- Once the screws are loose, rotate the module to the desired position. Lower numbers on the module setting will result in a longer draw length and higher let off. On the contrary, higher numbers will shorten the draw length and reduce the let off.
- After adjusting the module, tighten the screws back securely to hold the module in its new position.
In some compound bows, they feature the draw stop to adjust the let off. In that case, set the draw stop according to the chosen module setting to achieve the desired let off percentage.
Let Off vs. Traditional Bows: Head-to-Head Comparison
Accuracy and Precision
Let off bows excel in accuracy due to reduced holding weight, allowing archers to maintain steadier aim. Traditional bows require more physical effort to hold at full draw, potentially affecting accuracy during prolonged aiming.
Power and Speed
Traditional bows can generate significant power and speed due to their design and lack of let off mechanisms. Let off bows, while accurate, may sacrifice some power in exchange for reduced holding weight.
Maintenance and Durability
Let off bows often require more maintenance due to their complex mechanisms, while traditional bows are simpler in design and may have fewer parts prone to wear and tear.
What Are The Pros And Cons Of Let Off Compound Bow?
Using let off in compound bows has revolutionized archery. However, it is not without its drawbacks. Let’s check out the pros and cons off let off.
Pros of Let Off
- Reduced Holding Weight: Let off allows archers to hold significantly less weight at full draw, making it easier to maintain a steady aim and shoot more accurately. This reduces fatigue and provides more time to focus on aiming and form.
- Less General Fatigue: With reduced holding weight, archers experience less overall fatigue during shooting sessions, enabling them to shoot more arrows and maintain better accuracy over time.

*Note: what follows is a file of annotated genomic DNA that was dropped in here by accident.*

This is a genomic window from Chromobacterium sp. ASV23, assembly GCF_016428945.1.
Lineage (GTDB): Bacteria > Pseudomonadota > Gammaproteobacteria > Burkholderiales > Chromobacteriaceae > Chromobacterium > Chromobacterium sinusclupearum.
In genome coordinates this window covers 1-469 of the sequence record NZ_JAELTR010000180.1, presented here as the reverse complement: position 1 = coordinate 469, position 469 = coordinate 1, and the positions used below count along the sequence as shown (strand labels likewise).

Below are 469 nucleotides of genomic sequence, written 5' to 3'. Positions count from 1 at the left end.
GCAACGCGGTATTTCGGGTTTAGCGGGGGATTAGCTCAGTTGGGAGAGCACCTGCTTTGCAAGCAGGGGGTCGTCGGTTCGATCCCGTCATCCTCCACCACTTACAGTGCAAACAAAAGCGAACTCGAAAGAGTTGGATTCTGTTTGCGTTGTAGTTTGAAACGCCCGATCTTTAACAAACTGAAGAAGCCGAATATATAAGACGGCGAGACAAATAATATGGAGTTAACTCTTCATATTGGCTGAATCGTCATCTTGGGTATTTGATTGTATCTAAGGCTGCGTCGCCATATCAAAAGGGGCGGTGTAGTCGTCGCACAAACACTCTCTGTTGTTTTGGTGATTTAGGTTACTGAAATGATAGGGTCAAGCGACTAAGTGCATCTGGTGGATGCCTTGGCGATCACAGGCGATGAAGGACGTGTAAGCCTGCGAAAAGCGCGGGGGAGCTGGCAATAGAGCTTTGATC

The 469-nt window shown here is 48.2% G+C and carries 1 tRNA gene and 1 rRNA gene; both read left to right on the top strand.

- Easier Learning and Practice: Compound bows with let off are more beginner-friendly, as they require less physical strength to handle at full draw. This makes them ideal for new archers who want to focus on learning proper form and technique.
Cons of Let Off
- In bows with very high let off, the reduced effort required to hold the bow at full draw can lead to bow arm fatigue. This can negatively affect the accuracy and shooting duration, especially for professional archers using heavy setups.
- Bad Form Risk: High let off can encourage archers to rely too much on the mechanical advantage, leading to improper form and a lack of follow-through. This can be detrimental to accuracy and overall shooting performance.
- Limited Transfer to Traditional Bows: Archers who primarily shoot compound bows with high let off may find it challenging to transition to traditional bows or recurve bows, which lack let off. Shooting with traditional bows requires more sustained effort and can be physically demanding if not accustomed to it.
Let Off Bow Shooting Tips
- Focus on Form: Proper form is essential for accuracy with a let off bow. Pay attention to your stance, grip, and anchor points.
- Utilize a Release Aid: Using a release aid can enhance your consistency and reduce finger fatigue.
- Regular Practice: Regular practice sessions will help you become familiar with the bow’s let off and improve your overall shooting technique.
Common Misconceptions: Debunking Let Off Myths
Despite its widespread recognition, let off remains the subject of various misconceptions. Some mistakenly believe that let off equates to an easier shot, diminishing the skill required. In truth, while let off eases muscle strain, achieving accurate shots still demands skillful execution and consistent practice.
So, as a beginner archer, understanding what is let off in a compound bow is crucial. You can use this to improve your accuracy and technique as an archer. Also, you can develop counters to its drawbacks.
In a nutshell, let-off is the secret ingredient that turns compound bows into precision instruments. Remember, finding the right let-off percentage tailored to your needs can elevate your archery game. So, the next time you’re choosing a compound bow, don’t forget to factor in let-off – your accuracy, comfort, and overall shooting experience will thank you for it. And always remember, practice makes perfect.
About The Author:
Lake Streeter, A Gun enthusiast, and loves to hunt in the middle of the wood. Always check the latest hunting gears out in the market and try to share his honest opinion with the audience in OUTDOOR EVER.